The Digital Campus

The Digital Campus

SXSWedu – Day 1 Highlights: Online Education & Big Data

Credit: SXSWedu

You might have heard about SXSW. It started out as a music festival and has now grown into an Interactive, Music, and Film mega annual event in Austin, Texas. This year, I decided to attend SXSWedu to focus on education and technology on the eve of the big SXSW interactive conference (March 7-11, 2013).

The conference opened today,  Monday, March 4, and so far the highlights have been the panels on online education and big data.

Online Education: Will it Make us Smarter? The panel included representatives from Udemy, Course Hero, and InstaEDU, moderated by Gigaom’s Ki Mae Heussner. Key messages from the panel:

  • Instructors in these online platforms are not necessarily trained teachers. Platform providers use certain criteria to ensure these instructors have the skills to teach.
  • Instructional designers work alongside instructors, especially those with no formal teaching experience,  to make sure material is fit for teaching.
  • Copyright is the responsibility of the teacher. Platform providers will react to complaints but will not actively review material.
  • Student feedback throughout and after the course is the most important way to rank teachers and courses.
  • Nobody has yet figured out the winning business model.
  • Udemy’s Dinesh Thiru best on two biz models: 1. Users will pay for high quality content; and 2. Accreditation and certification schemes by which a platform’s course is required course for admission, certification, or as a way to gaining credits for graduation.
  • The panel agreed that in the near future the focus will be on building the ecosystem: broadening the reach of content, lowering costs, and improving the quality of the content.
  • Below a quick highlight of the panel featuring Andrew Grauer, CEO of Course Hero.
  • For the nitty gritty details read these comprehensive notes.
[youtube=http://youtu.be/o2WNPMBCcKQ]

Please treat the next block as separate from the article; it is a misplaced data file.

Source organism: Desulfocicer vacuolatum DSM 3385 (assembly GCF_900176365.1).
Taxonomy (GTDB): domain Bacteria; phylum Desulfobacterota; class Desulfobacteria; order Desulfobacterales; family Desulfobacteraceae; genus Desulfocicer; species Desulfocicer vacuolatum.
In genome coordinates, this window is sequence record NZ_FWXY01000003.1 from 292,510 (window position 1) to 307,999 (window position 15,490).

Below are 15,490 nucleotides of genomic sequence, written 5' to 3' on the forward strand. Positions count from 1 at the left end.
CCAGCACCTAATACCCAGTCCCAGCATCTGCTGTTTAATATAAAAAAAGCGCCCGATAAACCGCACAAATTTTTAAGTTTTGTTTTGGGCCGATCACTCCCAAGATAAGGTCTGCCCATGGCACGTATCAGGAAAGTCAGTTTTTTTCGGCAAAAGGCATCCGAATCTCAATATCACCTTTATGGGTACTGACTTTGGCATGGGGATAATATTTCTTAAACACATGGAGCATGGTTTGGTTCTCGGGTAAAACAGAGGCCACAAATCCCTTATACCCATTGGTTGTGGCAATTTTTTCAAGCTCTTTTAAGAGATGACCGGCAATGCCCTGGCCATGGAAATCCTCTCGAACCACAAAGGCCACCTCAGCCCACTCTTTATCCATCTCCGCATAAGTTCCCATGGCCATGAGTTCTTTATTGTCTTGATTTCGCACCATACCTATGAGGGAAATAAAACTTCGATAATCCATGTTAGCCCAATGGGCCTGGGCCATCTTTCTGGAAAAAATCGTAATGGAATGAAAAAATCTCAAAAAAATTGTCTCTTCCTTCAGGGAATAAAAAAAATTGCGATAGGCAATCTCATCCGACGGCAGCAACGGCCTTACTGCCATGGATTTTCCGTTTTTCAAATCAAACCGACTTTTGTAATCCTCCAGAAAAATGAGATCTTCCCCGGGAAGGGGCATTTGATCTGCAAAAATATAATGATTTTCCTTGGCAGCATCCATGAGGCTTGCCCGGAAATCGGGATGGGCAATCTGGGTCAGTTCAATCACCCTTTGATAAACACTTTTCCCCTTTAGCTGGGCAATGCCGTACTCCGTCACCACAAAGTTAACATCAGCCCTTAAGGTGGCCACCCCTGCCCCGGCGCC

Is Student Data Education’s Next Frontier? This was the most interesting panel I’ve attended so far and dealt with the role of big data and the potential benefits it could bring to drive innovation in education. Key messages of the panel:
  • Students could greatly benefit from data to make better decisions about college, course of study, and more. But it’s disorganized and fragmented.
  • Schools could also benefit from student data, but the same problem applies.
  • There are a lot of privacy concerns for student data and making it available.
  • There’s a need for a rational discussion on opening up student data.
  • Inbloom and the Bill & Melinda Gates Foundation have worked very hard to create standards to facilitate data sharing.
  • But there’s great use for aggregated data, as LinkedIn’s Christina Allen pointed out.
  • Linked holds a great deal of useful data for education.
  • For example, it can show students a career curriculum, by which they could see the opportunities available for professional in certain fields.

Richard Culatta from the U.S. Department of Education summarized potential benefits of big data very well in the video below:

[youtube=http://youtu.be/cfetrgf4zLA]

Putting all these big questions aside, I kept thinking about Christina Allen’s point (see last bullet above) that concerns all The Digital Campus participants: Prospective students judge your school by the career achievements of your alumni they find on LinkedIn.

So:

  • Are you engaging with alumni via LinkedIn?
  • Are you helping your graduating students set up LinkedIn profiles to help them get jobs and stay connected with your school?
  • Are you enabling connections between graduating students and alumni?
  • Are you educating students on how they can use LinkedIn to help them get an internship or a job?

I leave you with that thought while I look forward to another day full of ideas and brilliant speakers at SXSWedu.

Author: Florencia Prada

Florencia Prada is the Head of Digital Marketing at swissnex San Francisco. While she loves all things tech, she tries hard not to get carried away by shiny objects and new ideas that are all too pervasive in Silicon Valley.